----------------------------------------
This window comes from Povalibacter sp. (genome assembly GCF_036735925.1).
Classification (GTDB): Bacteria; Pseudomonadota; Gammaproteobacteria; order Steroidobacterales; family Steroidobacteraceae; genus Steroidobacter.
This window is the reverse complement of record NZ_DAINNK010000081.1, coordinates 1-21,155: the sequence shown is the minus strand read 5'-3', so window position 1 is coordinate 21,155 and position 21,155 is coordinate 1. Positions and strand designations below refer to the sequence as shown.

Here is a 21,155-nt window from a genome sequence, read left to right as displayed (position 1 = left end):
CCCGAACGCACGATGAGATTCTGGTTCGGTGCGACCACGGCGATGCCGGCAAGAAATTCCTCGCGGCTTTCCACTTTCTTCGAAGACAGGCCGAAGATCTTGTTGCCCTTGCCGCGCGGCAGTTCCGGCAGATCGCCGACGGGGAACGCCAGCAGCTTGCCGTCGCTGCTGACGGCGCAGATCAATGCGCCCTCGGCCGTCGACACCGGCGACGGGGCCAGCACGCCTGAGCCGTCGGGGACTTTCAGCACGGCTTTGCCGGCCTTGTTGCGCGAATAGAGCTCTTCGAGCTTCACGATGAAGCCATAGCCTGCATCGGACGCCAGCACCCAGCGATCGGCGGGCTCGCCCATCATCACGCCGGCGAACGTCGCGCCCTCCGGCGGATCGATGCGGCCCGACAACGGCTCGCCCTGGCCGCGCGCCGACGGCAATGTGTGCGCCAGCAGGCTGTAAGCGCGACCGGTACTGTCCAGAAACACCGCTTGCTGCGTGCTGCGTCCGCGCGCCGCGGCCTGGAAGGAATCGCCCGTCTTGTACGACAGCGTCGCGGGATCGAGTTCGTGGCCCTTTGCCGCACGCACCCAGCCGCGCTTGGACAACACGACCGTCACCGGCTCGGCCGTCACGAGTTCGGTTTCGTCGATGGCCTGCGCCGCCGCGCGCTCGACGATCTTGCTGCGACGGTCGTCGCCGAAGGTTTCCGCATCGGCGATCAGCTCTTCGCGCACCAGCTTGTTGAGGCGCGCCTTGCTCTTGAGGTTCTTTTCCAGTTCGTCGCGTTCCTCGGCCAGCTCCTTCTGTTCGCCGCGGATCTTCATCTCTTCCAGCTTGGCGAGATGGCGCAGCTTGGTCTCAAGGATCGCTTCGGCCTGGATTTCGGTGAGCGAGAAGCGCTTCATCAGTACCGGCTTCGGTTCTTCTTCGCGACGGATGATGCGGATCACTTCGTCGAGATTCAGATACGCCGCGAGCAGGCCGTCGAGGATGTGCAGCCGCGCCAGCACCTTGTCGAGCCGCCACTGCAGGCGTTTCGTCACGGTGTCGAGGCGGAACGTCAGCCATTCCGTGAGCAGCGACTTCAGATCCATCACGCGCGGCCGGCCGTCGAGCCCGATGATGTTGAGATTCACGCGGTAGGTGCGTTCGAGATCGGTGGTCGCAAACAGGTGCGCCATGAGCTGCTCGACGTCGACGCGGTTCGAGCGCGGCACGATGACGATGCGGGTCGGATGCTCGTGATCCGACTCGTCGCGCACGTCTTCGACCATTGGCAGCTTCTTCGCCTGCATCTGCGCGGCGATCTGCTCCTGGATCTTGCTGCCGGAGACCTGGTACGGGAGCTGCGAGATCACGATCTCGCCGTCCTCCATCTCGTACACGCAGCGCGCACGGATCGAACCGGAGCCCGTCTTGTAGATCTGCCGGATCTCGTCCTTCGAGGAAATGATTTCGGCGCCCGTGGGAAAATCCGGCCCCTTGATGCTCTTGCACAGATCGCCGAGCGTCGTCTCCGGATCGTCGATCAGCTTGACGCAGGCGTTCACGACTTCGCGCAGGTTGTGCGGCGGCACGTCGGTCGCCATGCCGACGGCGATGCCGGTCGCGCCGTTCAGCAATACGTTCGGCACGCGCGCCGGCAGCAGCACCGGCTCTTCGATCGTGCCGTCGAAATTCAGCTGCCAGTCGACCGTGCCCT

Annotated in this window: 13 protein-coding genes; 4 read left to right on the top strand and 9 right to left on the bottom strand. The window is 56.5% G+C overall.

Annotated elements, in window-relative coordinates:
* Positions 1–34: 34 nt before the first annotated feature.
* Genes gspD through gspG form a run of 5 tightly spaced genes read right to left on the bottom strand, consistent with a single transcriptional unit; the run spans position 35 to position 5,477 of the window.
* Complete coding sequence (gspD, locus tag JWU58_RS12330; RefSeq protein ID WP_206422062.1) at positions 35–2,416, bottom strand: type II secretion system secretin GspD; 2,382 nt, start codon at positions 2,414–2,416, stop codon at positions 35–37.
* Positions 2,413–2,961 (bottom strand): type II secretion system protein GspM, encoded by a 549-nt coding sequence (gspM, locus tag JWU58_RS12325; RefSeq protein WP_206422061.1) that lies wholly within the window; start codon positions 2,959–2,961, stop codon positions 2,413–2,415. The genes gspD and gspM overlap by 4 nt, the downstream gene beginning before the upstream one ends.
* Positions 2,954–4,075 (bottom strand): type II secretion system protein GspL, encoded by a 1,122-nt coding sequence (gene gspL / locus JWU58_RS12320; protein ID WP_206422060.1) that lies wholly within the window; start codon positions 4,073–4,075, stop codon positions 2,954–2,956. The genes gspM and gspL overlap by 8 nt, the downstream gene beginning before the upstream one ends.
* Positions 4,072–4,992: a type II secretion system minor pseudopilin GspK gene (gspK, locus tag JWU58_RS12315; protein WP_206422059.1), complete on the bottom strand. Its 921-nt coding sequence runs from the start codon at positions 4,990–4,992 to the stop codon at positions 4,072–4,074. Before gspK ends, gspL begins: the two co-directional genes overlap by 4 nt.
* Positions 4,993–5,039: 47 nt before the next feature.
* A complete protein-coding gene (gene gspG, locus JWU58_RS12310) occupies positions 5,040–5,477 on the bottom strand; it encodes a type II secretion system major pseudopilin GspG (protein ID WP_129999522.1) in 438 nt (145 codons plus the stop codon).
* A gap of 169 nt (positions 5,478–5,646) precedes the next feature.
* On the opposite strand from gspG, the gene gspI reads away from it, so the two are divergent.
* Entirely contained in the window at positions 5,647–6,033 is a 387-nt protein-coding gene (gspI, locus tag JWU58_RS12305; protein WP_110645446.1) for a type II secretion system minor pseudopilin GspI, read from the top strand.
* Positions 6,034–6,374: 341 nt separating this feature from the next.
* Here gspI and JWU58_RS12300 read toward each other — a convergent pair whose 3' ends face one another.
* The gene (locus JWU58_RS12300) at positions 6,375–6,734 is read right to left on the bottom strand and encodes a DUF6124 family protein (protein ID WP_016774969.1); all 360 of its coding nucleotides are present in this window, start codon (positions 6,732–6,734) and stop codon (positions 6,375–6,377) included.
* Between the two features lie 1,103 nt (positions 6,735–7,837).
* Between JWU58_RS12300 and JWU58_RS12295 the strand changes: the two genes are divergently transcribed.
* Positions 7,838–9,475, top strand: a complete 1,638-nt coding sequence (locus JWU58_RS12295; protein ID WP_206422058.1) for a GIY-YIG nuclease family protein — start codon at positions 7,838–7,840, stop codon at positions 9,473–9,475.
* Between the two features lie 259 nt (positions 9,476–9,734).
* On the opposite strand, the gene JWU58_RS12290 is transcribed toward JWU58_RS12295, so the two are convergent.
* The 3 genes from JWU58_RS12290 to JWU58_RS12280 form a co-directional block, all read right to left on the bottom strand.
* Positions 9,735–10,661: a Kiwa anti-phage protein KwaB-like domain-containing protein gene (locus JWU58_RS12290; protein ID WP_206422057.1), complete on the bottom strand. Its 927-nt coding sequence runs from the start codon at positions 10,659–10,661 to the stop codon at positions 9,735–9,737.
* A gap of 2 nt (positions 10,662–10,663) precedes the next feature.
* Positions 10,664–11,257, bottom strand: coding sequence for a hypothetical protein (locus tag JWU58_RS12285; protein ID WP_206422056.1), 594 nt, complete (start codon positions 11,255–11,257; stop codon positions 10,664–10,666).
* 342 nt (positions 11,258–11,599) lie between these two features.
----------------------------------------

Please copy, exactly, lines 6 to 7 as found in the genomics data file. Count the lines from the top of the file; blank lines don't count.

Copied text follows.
Annotated in this window: 13 protein-coding genes; 4 read left to right on the top strand and 9 right to left on the bottom strand. The window is 56.5% G+C overall.

Annotated elements, in window-relative coordinates: